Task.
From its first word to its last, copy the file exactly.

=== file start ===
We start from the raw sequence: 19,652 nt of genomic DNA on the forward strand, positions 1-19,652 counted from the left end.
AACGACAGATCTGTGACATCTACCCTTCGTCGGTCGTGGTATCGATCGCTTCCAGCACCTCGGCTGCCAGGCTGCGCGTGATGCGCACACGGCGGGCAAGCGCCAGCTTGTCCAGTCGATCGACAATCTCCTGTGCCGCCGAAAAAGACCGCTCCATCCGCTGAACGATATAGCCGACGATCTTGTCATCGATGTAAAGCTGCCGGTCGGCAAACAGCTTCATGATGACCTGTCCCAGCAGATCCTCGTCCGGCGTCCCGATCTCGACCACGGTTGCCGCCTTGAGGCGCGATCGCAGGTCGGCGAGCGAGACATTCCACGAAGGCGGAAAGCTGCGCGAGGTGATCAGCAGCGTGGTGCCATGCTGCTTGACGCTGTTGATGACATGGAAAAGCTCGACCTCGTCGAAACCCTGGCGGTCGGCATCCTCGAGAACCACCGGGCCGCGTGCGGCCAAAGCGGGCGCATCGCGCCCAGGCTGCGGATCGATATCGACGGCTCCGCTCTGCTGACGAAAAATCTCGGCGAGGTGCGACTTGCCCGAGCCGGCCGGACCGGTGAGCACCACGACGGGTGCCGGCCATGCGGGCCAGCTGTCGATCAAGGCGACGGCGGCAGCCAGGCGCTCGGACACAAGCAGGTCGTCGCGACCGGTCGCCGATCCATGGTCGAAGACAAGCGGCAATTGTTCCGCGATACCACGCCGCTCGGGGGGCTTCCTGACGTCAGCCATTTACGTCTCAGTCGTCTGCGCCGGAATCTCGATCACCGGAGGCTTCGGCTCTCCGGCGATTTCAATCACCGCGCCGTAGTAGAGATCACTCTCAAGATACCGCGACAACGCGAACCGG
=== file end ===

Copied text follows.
We start from the raw sequence: 19,652 nt of genomic DNA on the forward strand, positions 1-19,652 counted from the left end.
AACGACAGATCTGTGACATCTACCCTTCGTCGGTCGTGGTATCGATCGCTTCCAGCACCTCGGCTGCCAGGCTGCGCGTGATGCGCACACGGCGGGCAAGCGCCAGCTTGTCCAGTCGATCGACAATCTCCTGTGCCGCCGAAAAAGACCGCTCCATCCGCTGAACGATATAGCCGACGATCTTGTCATCGATGTAAAGCTGCCGGTCGGCAAACAGCTTCATGATGACCTGTCCCAGCAGATCCTCGTCCGGCGTCCCGATCTCGACCACGGTTGCCGCCTTGAGGCGCGATCGCAGGTCGGCGAGCGAGACATTCCACGAAGGCGGAAAGCTGCGCGAGGTGATCAGCAGCGTGGTGCCATGCTGCTTGACGCTGTTGATGACATGGAAAAGCTCGACCTCGTCGAAACCCTGGCGGTCGGCATCCTCGAGAACCACCGGGCCGCGTGCGGCCAAAGCGGGCGCATCGCGCCCAGGCTGCGGATCGATATCGACGGCTCCGCTCTGCTGACGAAAAATCTCGGCGAGGTGCGACTTGCCCGAGCCGGCCGGACCGGTGAGCACCACGACGGGTGCCGGCCATGCGGGCCAGCTGTCGATCAAGGCGACGGCGGCAGCCAGGCGCTCGGACACAAGCAGGTCGTCGCGACCGGTCGCCGATCCATGGTCGAAGACAAGCGGCAATTGTTCCGCGATACCACGCCGCTCGGGGGGCTTCCTGACGTCAGCCATTTACGTCTCAGTCGTCTGCGCCGGAATCTCGATCACCGGAGGCTTCGGCTCTCCGGCGATTTCAATCACCGCGCCGTAGTAGAGATCACTCTCAAGATACCGCGACAACGCGAACCGG